Friday, May 11, 2018

Relaxing On The Porch Swing

Here is a nice project that can be enjoyed by anyone who enjoys quite moments in the fresh air. There are many different projects around for porch swings. I loved this one when I first saw it in Rodale's "New Shelter" magazine back in 1982. I made a mental note when I saw it again reprinted in Popular Science's 1985 Yearbook, where this copy comes from.

Cedar or redwood would look very nice and be most suited for outdoor conditions and in keeping with the light elegant look. Avoid pine or spruce, to weak, fir or the hardwoods suggested would also be nice.  It would look great hanging on any style porch, or if you prefer, on the lawn hanging from the optional stand.







Wednesday, May 9, 2018

"Say Good By Hydro-Pedal Power Yes"

Ha Ha wish it was that easy. Pedal power had it's hay day, modern power equipment is unprecedented. If you prefer to live off the grid or the slower bike path is more attractive than the high speed highway, then pedal power may still be very attractive. The early PM Shop Notes had many plans for treadle and pedal powered machines for the shop. Many like the file machine below still make lots of sense for the off grid user, who prefers leg power as opposed to running down his sun or wind charged storage batteries.

Others like the drill press pictured below don't make a lot of sense given the equipment available today. It was first presented in the Model Engineer Magazine and apparently someone actually built it,but to me it seems more like a Rube Goldberg machine, taking a circuitous route to its destination. Still an interesting article though.




Child's Room Bookcase

For the woodworker here is a nice plan for a small bookcase that would be perfect for a child's room. All the material is easy to work pine with a nice colonial look. The perfect size for a child to access his favorite books and small toys. The plan is by John Capotosto and published in the 1985 Popular Science Yearbook.

Furniture in a child's room is always in danger of toppling over if children attempt to climb on them. With a small bookcase this can be avoided by locating a stud in the stud wall behind the bookcase and installing a wood screw from the inside of the bookcase through the backboard at the center near the top and into the stud in the stud wall behind the bookcase. You may have to use a small spacer block between the bookcase and stud wall to compensate for the baseboard thickness. Make sure to size the length of the screw to actually engage the stud in the stud wall for a solid installation. You will have a very small hole in the drywall when the bookcase is removed but a small price to pay for a child's safety.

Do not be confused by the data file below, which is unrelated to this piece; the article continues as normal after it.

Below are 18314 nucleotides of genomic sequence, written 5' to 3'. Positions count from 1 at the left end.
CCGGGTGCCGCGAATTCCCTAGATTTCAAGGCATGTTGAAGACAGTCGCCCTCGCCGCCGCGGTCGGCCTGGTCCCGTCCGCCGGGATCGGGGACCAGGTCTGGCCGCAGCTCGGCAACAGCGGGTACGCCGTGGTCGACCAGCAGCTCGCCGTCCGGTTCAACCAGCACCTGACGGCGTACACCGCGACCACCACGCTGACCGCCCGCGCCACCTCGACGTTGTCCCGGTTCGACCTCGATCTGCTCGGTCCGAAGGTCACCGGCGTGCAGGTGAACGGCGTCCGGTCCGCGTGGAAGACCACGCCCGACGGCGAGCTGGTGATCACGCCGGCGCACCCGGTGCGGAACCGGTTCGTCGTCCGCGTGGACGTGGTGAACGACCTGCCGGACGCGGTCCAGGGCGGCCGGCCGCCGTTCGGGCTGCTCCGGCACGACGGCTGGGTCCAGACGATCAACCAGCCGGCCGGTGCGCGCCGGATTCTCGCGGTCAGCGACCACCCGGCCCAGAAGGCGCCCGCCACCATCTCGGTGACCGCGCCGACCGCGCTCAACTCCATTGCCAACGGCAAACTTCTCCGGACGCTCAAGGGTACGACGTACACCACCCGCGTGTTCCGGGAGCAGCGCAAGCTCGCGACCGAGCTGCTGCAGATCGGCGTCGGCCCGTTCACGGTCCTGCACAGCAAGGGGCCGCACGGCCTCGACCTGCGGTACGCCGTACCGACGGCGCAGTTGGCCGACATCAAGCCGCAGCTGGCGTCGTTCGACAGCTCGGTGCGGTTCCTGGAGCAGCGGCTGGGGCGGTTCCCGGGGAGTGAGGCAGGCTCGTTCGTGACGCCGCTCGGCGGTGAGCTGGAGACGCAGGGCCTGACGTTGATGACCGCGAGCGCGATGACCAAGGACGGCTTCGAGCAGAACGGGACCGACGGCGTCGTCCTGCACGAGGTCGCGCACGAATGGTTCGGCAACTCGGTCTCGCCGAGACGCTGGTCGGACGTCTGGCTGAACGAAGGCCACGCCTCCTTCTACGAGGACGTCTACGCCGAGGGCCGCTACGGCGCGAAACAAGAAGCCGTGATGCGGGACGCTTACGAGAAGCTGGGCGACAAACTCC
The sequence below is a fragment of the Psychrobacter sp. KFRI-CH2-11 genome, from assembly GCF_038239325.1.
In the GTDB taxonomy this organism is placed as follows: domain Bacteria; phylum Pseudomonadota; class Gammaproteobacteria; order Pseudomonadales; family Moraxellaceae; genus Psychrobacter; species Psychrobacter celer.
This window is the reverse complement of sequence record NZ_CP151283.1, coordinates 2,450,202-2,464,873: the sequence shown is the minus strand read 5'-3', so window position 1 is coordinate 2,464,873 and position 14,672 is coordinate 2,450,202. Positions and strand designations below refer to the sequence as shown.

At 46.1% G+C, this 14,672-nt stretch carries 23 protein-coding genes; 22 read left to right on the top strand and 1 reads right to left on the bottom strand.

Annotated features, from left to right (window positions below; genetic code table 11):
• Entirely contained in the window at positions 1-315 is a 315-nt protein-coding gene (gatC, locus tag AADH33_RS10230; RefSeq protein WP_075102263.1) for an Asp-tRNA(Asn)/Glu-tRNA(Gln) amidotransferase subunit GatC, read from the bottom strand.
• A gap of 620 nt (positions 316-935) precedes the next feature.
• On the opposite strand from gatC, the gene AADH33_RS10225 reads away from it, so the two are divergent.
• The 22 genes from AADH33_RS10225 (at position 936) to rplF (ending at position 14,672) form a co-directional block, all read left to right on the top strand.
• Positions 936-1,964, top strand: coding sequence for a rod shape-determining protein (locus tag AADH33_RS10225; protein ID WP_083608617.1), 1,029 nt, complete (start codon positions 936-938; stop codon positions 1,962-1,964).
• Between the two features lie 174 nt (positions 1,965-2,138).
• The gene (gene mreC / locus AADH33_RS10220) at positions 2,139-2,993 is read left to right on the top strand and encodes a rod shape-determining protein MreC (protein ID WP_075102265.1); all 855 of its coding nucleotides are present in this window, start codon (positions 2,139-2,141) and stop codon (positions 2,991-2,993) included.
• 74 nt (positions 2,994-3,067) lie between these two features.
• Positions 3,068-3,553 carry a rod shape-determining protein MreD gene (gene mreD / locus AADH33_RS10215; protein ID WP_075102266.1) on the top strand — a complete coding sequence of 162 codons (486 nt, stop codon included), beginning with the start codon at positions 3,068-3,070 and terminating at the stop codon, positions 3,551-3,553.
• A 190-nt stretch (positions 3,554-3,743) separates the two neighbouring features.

Tuesday, May 8, 2018

"Track That Moose"

So beautiful day today, found some fresh moose tracks, so took a walk to see where he had been and get a few pictures. He came out of the woods on the north west side of the property, wandered around my wood pile a couple of times, moved across the lane way to the south east side, browsed on some overhanging pine for a while before heading back into the woods at the east entrance to my walking trails. Since I was there I took a walk around my trails to see how much damage that nasty ice storm did last winter. Not bad, it will require some clean-up to supplement my wood pile but could have been worse. Haven't seen any bears yet, though I did hear a handful of distant shots on my walk, one of the distant neighbours either getting some target practice or chasing down a bear. Gov. brought back the spring bear hunt but it doesn't seem to be reducing the number of bears that prefer dumpsters to browsing.



The east entrance to the trails.